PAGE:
We’re just a day away from the special General Election to pick Alabama’s next junior U.S. Senate. Republican Roy Moore is refusing to take questions over on-going allegation of sexual misconduct, child abuse, and attempted rape. He is willing to talk about Democrat Doug Jones stance in favor of abortion rights. APR student reporter Allison Mollenkamp looked into what women in Alabama currently face when they choose to end a pregnancy…
“We all sat there for nine hours and almost none of us spoke.” That’s Christina Frantom. I meet her in a coffee shop here in Tuscaloosa to hear her story of when she decided to have an abortion.
“We had to wait. There was a group of us, probably about twenty women, who had to wait at the clinic for about nine hours in order for the practitioner to arrive.” Twenty women waited for nine hours that day at the Planned Parenthood in Birmingham. It’s one of five clinics that perform abortions in Alabama. That’s a lot fewer than some other states. Florida has seventy-one. But it’s more than some others too. Mississippi just has one. Having so few means that many women live a significant distance from their nearest provider. However, there are people to help.
“I generally just kind of fill in the gaps. It’s mostly based out of Huntsville," says Victoria Smith. She’s a volunteer with the Alabama Reproductive Rights Advocates, or ARRA. She’s also the proud owner of three dogs, who wanted to get a word in too. “But occasionally there will be patients in Tuscaloosa that need a ride, or need a place to stay. We’ve got an RV and patients are always welcome to stay overnight if they have a two day procedure.”
Rides and places to stay are ARRA’s way of helping women seeking abortions. Even once you’re at the clinic, though, there are challenges. Christina Frantom had advantages a lot of women don’t in terms of being able to take time off and having health insurance. Here she is again.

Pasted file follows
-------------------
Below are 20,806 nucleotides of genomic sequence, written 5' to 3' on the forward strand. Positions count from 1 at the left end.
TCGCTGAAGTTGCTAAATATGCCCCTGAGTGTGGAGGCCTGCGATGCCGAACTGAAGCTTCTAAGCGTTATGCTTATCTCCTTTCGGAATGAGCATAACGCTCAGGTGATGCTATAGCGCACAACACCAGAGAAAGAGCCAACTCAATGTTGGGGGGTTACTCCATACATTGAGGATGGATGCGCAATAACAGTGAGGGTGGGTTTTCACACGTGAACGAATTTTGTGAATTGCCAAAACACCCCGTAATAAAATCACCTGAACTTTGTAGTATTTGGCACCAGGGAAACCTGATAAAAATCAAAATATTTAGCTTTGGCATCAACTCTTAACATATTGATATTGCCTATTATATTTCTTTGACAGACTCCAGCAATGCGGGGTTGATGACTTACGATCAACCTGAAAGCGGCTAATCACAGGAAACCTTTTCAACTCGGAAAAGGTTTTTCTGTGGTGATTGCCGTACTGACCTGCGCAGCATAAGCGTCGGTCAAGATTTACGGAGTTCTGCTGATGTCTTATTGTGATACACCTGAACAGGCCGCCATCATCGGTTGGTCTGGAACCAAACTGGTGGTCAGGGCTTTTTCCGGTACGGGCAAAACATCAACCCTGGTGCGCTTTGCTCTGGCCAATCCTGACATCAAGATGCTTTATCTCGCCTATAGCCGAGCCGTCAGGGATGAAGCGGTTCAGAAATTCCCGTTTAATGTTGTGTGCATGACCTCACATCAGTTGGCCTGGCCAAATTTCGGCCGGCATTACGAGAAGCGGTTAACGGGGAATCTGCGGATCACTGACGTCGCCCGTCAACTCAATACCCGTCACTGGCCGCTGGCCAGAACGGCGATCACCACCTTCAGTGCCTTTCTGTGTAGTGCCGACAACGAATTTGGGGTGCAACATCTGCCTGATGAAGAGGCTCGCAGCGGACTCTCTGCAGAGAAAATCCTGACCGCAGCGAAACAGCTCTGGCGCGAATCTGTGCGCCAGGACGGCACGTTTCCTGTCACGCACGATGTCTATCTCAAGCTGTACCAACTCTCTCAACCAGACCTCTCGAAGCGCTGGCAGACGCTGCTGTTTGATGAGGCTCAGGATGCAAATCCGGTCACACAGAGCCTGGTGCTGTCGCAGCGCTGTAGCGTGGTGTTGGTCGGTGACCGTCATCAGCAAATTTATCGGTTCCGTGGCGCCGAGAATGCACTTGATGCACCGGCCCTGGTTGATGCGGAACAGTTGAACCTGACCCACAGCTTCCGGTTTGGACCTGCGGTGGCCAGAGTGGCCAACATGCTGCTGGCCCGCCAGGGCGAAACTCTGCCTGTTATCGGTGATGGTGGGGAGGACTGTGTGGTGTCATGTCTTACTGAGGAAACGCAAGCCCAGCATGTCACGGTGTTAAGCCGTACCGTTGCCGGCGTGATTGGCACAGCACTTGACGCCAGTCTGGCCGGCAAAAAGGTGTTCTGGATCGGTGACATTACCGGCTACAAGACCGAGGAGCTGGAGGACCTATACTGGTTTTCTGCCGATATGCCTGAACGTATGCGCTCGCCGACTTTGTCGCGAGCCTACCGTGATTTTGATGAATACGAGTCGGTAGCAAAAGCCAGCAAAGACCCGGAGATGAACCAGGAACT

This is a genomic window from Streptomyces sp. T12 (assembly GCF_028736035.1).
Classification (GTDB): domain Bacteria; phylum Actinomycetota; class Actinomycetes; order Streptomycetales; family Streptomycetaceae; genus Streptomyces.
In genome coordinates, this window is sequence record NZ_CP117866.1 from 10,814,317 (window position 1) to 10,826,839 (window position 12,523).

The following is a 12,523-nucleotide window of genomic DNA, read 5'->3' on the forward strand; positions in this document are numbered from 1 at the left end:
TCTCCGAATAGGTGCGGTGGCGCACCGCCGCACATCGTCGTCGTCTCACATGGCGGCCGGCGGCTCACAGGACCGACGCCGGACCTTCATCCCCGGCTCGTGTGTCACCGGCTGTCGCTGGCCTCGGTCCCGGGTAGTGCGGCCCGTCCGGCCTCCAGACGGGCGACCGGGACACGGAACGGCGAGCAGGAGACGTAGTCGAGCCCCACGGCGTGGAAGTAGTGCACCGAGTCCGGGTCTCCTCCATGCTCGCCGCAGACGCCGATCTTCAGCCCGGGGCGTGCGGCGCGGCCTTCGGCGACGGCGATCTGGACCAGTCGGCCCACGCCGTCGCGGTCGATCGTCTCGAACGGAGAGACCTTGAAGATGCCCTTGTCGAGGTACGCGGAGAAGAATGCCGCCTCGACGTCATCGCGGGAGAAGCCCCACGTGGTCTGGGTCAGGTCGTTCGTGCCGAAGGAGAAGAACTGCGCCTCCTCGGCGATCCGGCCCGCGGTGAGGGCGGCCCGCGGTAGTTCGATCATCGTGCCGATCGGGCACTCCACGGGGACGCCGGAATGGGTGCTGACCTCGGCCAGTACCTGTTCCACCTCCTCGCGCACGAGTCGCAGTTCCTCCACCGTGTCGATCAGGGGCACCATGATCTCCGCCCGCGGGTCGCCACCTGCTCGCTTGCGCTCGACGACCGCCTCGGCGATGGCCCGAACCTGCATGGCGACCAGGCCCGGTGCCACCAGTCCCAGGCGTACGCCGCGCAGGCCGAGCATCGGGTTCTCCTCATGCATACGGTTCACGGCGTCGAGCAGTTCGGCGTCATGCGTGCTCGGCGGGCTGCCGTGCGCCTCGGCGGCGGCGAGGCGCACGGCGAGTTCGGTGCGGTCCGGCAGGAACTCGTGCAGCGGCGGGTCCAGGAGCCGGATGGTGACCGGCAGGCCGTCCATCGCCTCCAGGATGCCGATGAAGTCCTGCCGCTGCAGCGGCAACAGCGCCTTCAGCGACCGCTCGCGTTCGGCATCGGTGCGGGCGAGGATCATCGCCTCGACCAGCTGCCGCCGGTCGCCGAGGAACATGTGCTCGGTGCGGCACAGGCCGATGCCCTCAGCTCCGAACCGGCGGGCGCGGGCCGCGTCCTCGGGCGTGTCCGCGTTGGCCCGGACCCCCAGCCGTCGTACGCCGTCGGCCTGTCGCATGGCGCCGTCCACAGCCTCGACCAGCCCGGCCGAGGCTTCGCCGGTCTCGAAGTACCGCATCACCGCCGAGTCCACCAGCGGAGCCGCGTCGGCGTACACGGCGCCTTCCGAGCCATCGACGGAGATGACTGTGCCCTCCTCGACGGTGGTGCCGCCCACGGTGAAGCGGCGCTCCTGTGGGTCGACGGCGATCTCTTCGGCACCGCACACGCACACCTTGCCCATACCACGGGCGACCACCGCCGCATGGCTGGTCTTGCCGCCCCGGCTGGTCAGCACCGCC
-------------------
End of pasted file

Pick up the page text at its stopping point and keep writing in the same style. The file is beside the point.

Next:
“A lot of the women who were there had to leave and come back and make other arrangements and so it was," she recalls. " I got to see first-hand, like, as it happened in real time, not just the laws but also the social repercussions.”
There are lots of challenges associated with taking nine hours out of your work day. In addition to transportation and perhaps a place to stay, these women needed time off from their jobs, and in some cases money for childcare. Frantom says those barriers are made worse by a law Alabama that requires counseling. “Really it’s just like ‘here’s a point of no return and then here’s a point of no return and then here’s a point of no-return.’”
Victoria Smith sees the counseling a little differently. She used to administer it.
“It’s not counseling. It’s an informed consent. My job was basically to scare the sh*t out of somebody who was already scared.”
In Alabama counseling is required forty-eight hours before an abortion can be performed. That adds to the time necessary to get an abortion. It’s also not the only thing that may scare abortion seekers. Protestors are a common sight at clinics in Alabama. So common that some clinics have defenders.